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Knitting with Intention – Prose

8 Apr

I recently combed through a large pile of yarn that was graciously donated to my knitting group. The yarn came from a woman who had recently passed and her daughter wanted the yarn to find a good home. I was excited when I saw the yarn on the knitting table spread out for the taking. I thought it was such a lovely and generous act to share the yarn with those who would truly appreciate it.

Upon closer inspection of the massive amount of yarn, I was overcome with sadness. The yarn was made up of small bits of remnants from finished projects, small bobbins, and many, many skeins that were ten years old.*

Just as I was amazed by the generosity of this gift, I was also troubled with the thought that all of the yarn on the table had not reached its greatest potential.

My yarn cabinet was sad

This encouraged me to pay attention and keep an inventory of my own stash. My yarn was not being treated with respect. I had bags on top of the over-filled bins, fresh from Michael’s and Hobby Lobby. These bags were jammed into the closet full of yarn and knitting supplies packed in there like a hoarder’s – or addict’s – dirty secret. My overloaded yarn cabinet looked like forgotten children not picked up from school.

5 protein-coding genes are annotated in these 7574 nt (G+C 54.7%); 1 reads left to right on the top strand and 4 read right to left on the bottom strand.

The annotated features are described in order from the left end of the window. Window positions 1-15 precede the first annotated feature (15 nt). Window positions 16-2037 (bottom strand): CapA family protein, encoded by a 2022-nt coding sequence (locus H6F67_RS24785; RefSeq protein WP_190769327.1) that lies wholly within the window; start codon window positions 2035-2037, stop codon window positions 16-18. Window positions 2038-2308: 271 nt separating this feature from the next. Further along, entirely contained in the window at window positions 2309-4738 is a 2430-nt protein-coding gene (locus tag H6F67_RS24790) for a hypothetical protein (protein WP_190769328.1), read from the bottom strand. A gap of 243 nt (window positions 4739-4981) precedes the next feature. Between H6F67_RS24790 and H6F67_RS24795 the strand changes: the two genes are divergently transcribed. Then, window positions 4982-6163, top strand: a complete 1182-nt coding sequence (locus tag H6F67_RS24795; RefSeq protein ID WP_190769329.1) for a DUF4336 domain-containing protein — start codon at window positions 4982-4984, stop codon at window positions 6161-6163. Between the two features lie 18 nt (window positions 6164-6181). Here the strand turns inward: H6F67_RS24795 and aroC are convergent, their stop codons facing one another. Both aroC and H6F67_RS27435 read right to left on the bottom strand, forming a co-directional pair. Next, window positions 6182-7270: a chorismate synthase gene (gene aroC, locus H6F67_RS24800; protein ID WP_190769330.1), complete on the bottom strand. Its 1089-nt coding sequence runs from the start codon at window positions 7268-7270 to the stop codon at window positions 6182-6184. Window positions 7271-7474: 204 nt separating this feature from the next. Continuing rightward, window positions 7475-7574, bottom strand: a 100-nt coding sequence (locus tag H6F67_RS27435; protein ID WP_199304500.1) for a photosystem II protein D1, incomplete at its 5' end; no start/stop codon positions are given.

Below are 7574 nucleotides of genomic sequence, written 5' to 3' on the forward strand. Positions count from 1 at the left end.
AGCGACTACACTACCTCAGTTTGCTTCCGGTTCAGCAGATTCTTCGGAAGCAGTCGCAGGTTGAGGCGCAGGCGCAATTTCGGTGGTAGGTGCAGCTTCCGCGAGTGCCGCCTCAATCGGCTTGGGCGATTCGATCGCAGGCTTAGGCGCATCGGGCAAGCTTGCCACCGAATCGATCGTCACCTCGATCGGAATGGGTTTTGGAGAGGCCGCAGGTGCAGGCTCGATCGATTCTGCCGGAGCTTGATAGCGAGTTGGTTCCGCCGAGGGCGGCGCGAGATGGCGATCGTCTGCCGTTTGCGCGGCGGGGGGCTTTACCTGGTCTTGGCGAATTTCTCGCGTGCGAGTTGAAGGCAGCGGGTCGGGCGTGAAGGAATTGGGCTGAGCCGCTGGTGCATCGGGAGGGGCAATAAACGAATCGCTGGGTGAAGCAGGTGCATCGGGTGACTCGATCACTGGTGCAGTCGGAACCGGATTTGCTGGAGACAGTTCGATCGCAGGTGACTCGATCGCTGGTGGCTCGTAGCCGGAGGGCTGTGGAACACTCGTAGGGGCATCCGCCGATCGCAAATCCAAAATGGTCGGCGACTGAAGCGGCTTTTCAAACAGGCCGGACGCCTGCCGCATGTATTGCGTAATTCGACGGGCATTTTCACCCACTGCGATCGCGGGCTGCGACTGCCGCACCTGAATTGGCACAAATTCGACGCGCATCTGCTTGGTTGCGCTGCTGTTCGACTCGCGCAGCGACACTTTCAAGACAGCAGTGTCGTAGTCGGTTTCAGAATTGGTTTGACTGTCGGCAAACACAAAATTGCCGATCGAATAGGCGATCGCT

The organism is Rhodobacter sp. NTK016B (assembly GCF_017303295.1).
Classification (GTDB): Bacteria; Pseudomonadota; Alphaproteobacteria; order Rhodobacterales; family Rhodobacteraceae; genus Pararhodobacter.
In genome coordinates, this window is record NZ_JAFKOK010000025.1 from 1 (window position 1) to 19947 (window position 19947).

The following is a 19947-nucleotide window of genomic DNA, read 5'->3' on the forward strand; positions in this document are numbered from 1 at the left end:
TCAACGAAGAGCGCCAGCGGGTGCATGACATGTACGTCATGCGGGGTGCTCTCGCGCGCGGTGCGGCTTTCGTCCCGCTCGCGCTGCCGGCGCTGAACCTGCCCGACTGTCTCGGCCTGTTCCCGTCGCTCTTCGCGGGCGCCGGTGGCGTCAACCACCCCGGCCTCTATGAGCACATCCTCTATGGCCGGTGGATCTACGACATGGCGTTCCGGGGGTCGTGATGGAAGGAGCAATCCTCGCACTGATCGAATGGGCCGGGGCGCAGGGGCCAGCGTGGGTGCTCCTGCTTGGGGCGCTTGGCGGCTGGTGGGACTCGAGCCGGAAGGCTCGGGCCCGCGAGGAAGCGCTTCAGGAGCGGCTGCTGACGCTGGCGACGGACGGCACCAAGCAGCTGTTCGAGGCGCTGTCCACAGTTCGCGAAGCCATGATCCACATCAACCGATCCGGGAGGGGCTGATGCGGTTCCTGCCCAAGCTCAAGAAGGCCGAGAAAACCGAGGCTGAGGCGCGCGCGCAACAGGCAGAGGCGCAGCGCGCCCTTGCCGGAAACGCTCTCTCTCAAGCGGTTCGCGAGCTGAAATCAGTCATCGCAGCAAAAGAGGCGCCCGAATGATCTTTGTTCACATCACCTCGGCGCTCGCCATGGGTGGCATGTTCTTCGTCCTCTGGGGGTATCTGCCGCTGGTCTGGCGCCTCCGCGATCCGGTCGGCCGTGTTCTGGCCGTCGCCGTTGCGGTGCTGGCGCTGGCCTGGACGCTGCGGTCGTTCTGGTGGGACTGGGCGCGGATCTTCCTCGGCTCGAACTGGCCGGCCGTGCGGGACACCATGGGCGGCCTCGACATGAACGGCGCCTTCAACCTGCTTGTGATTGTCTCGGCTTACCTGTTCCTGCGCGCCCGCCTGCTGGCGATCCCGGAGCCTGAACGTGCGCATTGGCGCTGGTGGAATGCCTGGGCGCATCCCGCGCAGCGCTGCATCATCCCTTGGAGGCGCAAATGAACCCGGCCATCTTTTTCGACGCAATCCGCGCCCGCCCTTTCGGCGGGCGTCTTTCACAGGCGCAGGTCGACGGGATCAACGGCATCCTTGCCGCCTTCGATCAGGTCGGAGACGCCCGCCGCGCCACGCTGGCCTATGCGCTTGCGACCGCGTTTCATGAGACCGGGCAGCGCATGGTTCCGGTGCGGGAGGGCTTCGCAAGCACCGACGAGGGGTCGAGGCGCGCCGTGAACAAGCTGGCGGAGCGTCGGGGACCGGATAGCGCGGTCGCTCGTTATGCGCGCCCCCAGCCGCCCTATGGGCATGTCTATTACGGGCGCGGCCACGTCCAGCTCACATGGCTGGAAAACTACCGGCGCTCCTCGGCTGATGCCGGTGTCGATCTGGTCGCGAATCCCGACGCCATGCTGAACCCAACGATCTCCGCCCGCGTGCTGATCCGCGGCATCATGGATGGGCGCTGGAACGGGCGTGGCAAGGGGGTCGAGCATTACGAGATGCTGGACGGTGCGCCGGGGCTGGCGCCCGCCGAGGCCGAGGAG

I realized I had been hindering myself and my creativity! I was buying yarn because it was pretty, looked cool or that I might use eventually, the excuses were endless, and I wasn’t keeping up with the supply.

My desire to have lots of yarn was preventing me from finishing my current projects. My knitting bags were exploding at the seams! Not an atmosphere for creating, more like feeling overwhelmed with a knitting to-do list to get the pile smaller.

By no means am I advocating a moratorium on buying yarn, please don’t misunderstand! Every skein of yarn has a purpose. I’m encouraging us as knitters or crocheters to make it our responsibility to ensure its purpose is fulfilled after purchase.

I need a purpose!

If a skein sits neglected or forgotten for too long, do we somehow take away its integrity? We can forget the feelings that come from finishing a project, liberation, elation, fulfillment of giving and gratification, to name a few. Think of the person who receives the finished piece and gets the opportunity to share in some of those emotions. Even the yarn has the opportunity to be content because it has reached its potential. It is no longer waiting to be selected from the yarn stash or competing with our newest yarn that has our attention, it is complete.

Knit with Purpose!
- susannmarie

 

*For the record, the yarn that was so generously given has been given a good home. Our knitting group is sending many skeins to the Handmade Afghan Project. Almost all of the remnants were bagged and sent to my Mother’s Day Out program for crafting projects. The rest of the skeins were divided up amongst our group and will be put to good use…eventually.

Friends with Benefits